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She kept looking over my shoulder to the street, scanning for police. She answered my questions in one or two words, sometimes a clipped sentence. After all, clients were waiting.
Those clients, sitting in a half-dozen idling trucks parked next to ours, were just down the road from a Birmingham, Ala., truck stop. They were willing to risk paying the price of a sexually transmitted disease for those brief moments of euphoria that would transcend the drudgery of the road, the pitiful prospect of another night alone in a strange town. They were, in a sense, as desperate as this woman — Janice, as she identified herself – wearing a T-shirt brightly emblazoned with a Baptist church message.
Janice’s desperation: “I got a drug habit.” To pay for her crack and help support her grown children, Janice was getting $25 a trick. She would give $5 to the man who had approached us at the filling station across the street, asking if we needed a “nice female.”
Yes, we did, though not for the usual reason.
I was spending a long weekend with one of Overdrive‘s equipment editors, Tim Barton, driving across the Southeast. We parked in the evenings at truck stops where we had heard prostitution and drugs were a problem, gathering research for Overdrive‘s “Lot Lizards” project.
As we did, I thought about the drivers committed to much more than a weekend. How for them, trucking has a way of clarifying basic human needs. You drive all day, you think about where you’re going to eat, and it’s a fine thing when you finally chow down. You get tired, you pull off and sleep, and the world looks a lot better when you return to the wheel. You spend hours and hours bouncing around in a cab, alone, listening to the same old music on the radio and the same yapping airheads on the CB, and when you finally climb out you’re ready for some human interaction.
For some drivers, that means conversation with fellow drivers in the truck stop restaurant. For some drivers at a truck stop in south Atlanta, it meant paying $5 to park their rigs a few blocks away and look for a chatty waitress or friendly locals at Southern Comfort or the other honky-tonks around the corner. For some drivers, it means sex with a stranger. “Commercial company,” as it’s often called.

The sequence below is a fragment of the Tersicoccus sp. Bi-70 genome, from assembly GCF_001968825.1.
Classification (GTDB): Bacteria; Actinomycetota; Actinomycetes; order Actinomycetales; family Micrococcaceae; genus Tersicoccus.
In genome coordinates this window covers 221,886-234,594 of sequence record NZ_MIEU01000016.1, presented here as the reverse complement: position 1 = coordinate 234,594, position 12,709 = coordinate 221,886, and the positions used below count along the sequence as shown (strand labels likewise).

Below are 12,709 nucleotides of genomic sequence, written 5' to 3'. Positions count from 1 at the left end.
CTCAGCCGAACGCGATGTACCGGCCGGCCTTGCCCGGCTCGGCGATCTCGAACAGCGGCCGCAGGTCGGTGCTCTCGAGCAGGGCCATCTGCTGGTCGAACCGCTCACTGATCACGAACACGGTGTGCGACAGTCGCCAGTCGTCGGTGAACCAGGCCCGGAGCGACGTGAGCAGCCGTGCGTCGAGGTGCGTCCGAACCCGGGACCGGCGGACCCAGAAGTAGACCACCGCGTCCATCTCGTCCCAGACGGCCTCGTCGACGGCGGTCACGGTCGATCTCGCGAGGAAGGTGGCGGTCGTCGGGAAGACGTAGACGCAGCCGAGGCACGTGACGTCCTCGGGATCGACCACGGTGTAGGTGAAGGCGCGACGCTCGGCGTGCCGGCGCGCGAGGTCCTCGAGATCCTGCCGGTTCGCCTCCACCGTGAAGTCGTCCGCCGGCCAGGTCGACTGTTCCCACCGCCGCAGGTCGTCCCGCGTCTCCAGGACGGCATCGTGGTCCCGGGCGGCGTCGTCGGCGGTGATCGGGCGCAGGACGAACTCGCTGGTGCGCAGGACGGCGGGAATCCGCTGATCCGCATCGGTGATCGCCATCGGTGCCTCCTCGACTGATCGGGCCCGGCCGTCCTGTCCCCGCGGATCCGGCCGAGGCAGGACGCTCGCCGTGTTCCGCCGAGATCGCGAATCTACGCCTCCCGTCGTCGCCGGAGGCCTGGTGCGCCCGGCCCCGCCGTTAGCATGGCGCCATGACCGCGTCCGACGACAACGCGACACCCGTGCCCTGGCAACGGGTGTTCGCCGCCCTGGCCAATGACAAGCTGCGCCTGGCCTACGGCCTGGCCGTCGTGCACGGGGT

A 29-year-old woman in West Memphis, Ark., said she had worked Atlanta truck stops the prior year as a prostitute following an abusive marriage. Now she had a married “sugar daddy” putting her up in a small town apartment in Arkansas.
When I found her, she was wandering the lot, looking for someone to buy her a sandwich. Her hand kept nervously returning to her stomach. I agreed to buy her one, and we talked.
She said she had come to town that weekend to party with old friends. Got drunk the night before. Claimed she had quit drugs, quit prostitution.
“It is nasty, and it is degrading,” she said. “A lot of men don’t take baths for a long time. Me, too. Sometimes I didn’t take one.”
Some truckers were mean, she recalled. Some were just lonely. “Sometimes they’d pay me just to sit and talk with them. Talk, watch TV or give them a massage or a back rub,” she said.
In Andy Duncan’s report on how Nevada’s legal brothels cater to truckers, prostitute “Phoenix” had a similar observation: “Some truckers don’t even necessarily book parties,” she says. “They just stop and take a break to talk to the girls and visit before moving on. It’s like a home away from home.”
As I say, trucking has a way of highlighting basic needs. It’s both pathetic and heartwarming to think of a driver, used to whipping out his wallet for things he takes for granted at home, such as a meal or a shower, forking over cash yet again for something as basic as the fellowship of another human being. And if I know truckers, I’d bet some of those rare ones who pay the girls for companionship other than sex are giving at least as much as they’re taking. Giving something more than cash to someone who, like them, could use a little company at any price.